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Simplify logging of timings of selected parts of an application.

Project description

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Timing module was created to simplify logging of timings of selected parts of an application.

How to use

Recommended initialization is as follows.

import timing

_TIME = timing.get_timing_group(__name__)  # type: timing.TimingGroup

This follows the conventions of logging module.

import logging

_LOG = logging.getLogger(__name__)

Any name can be used instead of __name__. However, if a names of format module.sub.subsub are used, this will create a timing hierarchy where each timing data is stored in its proper location and can be queried easier.

The resulting _TIME object is used to create individual timers, and will handle storing results in cache, which later can be used to obtain timing statistics.

You can obtain the timer object directly via start(name) method. You’ll need to manually call stop() in this case.

timer = _TIME.start('spam')  # type: timing.Timing

You can also obtain the timer object indirectly via measure(name) context manager. The context manager will take care of calling stop() at the end.

with _TIME.measure('ham') as timer:  # type: timing.Timing

And if you want to time many repetitions of the same action (e.g. for statistical significance) you can use measure_many(name[, samples][, threshold]) generator.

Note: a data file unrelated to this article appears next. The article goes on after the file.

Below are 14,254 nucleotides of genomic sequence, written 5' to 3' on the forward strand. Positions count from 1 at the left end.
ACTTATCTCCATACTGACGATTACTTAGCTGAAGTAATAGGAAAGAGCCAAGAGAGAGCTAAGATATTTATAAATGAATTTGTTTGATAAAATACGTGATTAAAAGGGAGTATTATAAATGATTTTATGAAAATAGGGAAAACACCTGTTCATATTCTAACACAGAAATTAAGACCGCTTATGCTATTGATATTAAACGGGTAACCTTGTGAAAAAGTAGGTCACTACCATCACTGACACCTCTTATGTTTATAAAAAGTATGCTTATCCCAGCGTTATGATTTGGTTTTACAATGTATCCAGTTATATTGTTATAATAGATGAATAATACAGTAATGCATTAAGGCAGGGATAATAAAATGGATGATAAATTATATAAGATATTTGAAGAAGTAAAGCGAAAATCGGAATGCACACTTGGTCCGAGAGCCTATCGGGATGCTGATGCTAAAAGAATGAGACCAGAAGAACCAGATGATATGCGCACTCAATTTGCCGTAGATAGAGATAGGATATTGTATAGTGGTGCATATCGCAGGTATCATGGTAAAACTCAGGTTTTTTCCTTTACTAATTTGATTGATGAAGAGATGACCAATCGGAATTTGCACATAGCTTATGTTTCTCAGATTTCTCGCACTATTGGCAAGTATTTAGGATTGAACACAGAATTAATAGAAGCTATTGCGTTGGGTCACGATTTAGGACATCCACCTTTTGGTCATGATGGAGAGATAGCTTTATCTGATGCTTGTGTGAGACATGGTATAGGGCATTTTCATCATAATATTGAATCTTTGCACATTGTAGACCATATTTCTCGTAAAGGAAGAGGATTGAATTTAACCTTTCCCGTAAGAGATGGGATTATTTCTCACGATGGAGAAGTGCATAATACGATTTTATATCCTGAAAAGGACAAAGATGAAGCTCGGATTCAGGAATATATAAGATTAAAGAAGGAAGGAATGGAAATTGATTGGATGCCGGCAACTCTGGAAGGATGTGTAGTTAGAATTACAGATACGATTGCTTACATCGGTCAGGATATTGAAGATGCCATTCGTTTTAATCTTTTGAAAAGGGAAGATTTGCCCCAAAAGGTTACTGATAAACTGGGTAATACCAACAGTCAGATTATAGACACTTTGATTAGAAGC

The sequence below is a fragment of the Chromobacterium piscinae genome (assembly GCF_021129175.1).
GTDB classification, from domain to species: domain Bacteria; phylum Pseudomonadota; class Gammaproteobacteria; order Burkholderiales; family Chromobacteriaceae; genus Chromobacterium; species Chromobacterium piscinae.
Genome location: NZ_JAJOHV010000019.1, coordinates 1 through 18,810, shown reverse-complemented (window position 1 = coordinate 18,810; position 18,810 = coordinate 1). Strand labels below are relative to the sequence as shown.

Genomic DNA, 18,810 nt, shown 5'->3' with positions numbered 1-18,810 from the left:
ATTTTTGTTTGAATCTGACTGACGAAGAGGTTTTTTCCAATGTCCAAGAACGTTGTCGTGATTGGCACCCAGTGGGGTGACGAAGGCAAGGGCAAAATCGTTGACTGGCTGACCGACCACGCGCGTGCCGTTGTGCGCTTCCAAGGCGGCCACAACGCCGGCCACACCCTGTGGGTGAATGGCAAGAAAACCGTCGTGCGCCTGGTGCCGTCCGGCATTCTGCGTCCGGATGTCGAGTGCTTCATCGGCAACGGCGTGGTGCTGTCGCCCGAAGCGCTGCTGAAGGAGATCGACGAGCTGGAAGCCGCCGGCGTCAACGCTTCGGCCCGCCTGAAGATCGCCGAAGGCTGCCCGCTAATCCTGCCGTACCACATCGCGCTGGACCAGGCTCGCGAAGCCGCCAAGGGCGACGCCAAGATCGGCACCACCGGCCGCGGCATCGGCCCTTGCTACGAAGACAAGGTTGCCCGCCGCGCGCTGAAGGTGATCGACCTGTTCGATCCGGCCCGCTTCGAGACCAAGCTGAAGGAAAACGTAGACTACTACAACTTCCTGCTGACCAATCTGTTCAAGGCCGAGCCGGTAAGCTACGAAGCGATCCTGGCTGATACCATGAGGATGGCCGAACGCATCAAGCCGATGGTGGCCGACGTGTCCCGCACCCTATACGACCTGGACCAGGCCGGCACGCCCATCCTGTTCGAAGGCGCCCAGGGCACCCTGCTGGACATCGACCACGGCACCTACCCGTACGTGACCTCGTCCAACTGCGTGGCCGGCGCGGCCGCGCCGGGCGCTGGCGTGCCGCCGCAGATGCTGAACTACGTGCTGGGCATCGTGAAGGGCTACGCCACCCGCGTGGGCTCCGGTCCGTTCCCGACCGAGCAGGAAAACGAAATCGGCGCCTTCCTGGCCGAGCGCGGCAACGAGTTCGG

You can decide how many times you want to measure via samples parameter and how many seconds at most you want to spend on measurements via threshold parameter

for timer in _TIME.measure_many('eggs', samples=1000):  # type: timing.Timing

for timer in _TIME.measure_many('bacon', threshold=0.5):  # type: timing.Timing

for timer in _TIME.measure_many('tomatoes', samples=500, threshold=0.5):  # type: timing.Timing

Also, you can use measure and measure(name) as decorator. In this scenario you cannot access the timings directly, but the results will be stored in the timing group object, as well as in the global cache unless you configure the timing to not use the cache.

import timing

_TIME = timing.get_timing_group(__name__)

def recipe():

def bad_recipe():

Then, after calling each function the results can be accessed through summary property.


assert _TIME.summary['recipe']['samples'] == 1
assert _TIME.summary['the_best_recipe']['samples'] == 2

The summary property is dynamically computed on first access. Subsequent accesses will not recompute the values, so if you need to access the updated results, call the summarize() method.

assert _TIME.summary['recipe']['samples'] == 1

assert _TIME.summary['the_best_recipe']['samples'] == 2  # will fail
assert _TIME.summary['the_best_recipe']['samples'] == 2  # ok

Further API and documentation are in development.

See these examples in action in examples.ipynb notebook.


Python version 3.5 or later.

Python libraries as specified in requirements.txt.

Building and running tests additionally requires packages listed in test_requirements.txt.

Tested on Linux and OS X.

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